I was doing a little reading recently and when I read this part of the book, Fifty Years a Hunter and Trapper, I couldn't help but think about how times have changed. If I could only . . .
I have often thought I would like to relate some of my experiences in the woods while deer hunting. Many a time while following a herd of deer or a wounded one over ridge after ridge, has the sun set and the stars come out and I found myself many miles from my cabin or any habitation. Then I would find a large fallen tree, that laid close to the ground, gather a pile of dry limbs and bark, scrape away the snow from the log, often the snow being a foot deep, build a fire where I scraped the snow away.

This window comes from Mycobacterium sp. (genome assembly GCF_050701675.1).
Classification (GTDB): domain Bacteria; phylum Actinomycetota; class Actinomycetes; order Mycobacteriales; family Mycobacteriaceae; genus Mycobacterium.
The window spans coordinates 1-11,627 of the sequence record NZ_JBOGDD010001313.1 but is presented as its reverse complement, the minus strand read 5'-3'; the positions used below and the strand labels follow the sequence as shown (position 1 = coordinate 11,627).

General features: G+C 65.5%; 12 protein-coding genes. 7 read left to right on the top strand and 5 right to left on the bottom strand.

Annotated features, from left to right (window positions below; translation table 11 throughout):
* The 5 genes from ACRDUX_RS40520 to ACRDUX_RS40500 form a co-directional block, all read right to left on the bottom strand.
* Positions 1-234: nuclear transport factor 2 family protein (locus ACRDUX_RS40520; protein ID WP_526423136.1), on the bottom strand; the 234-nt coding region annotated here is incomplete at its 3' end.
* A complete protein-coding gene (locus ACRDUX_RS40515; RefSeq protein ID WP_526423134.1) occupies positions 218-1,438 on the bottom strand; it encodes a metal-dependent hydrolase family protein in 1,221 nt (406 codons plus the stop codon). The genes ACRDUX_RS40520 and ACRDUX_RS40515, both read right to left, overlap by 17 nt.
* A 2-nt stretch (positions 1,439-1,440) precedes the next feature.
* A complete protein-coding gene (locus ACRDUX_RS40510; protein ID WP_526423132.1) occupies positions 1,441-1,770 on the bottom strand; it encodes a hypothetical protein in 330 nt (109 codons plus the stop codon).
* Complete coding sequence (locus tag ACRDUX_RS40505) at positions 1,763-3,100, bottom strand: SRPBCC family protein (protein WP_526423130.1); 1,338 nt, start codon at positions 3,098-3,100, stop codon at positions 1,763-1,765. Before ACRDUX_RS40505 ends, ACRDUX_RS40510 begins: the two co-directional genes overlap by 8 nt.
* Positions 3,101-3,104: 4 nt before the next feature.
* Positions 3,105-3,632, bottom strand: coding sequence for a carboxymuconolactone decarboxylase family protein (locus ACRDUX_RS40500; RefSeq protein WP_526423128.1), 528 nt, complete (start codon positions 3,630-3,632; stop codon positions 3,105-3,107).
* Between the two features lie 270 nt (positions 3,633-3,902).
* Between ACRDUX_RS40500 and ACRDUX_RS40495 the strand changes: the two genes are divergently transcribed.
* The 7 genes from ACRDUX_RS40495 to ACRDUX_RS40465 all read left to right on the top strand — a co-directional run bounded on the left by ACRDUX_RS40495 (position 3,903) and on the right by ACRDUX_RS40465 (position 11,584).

When the ground became thoroughly warm, I would rake the coals and brands down against the log, put on more wood, and then I would place hemlock boughs on the ground, where I had previously had the fire. Soon they would begin to steam and after frizzling some venison (if I chanced to have it) before the fire I would take off my coat, lie down on my stomach, pull the coat over my head and shoulders and sleep for hours before waking. Sometimes I would have the skin of a bear to put over me, and for doing these things my friends would scold me, but the reader will know, if he has the blood of a hunter in him, that I enjoyed it.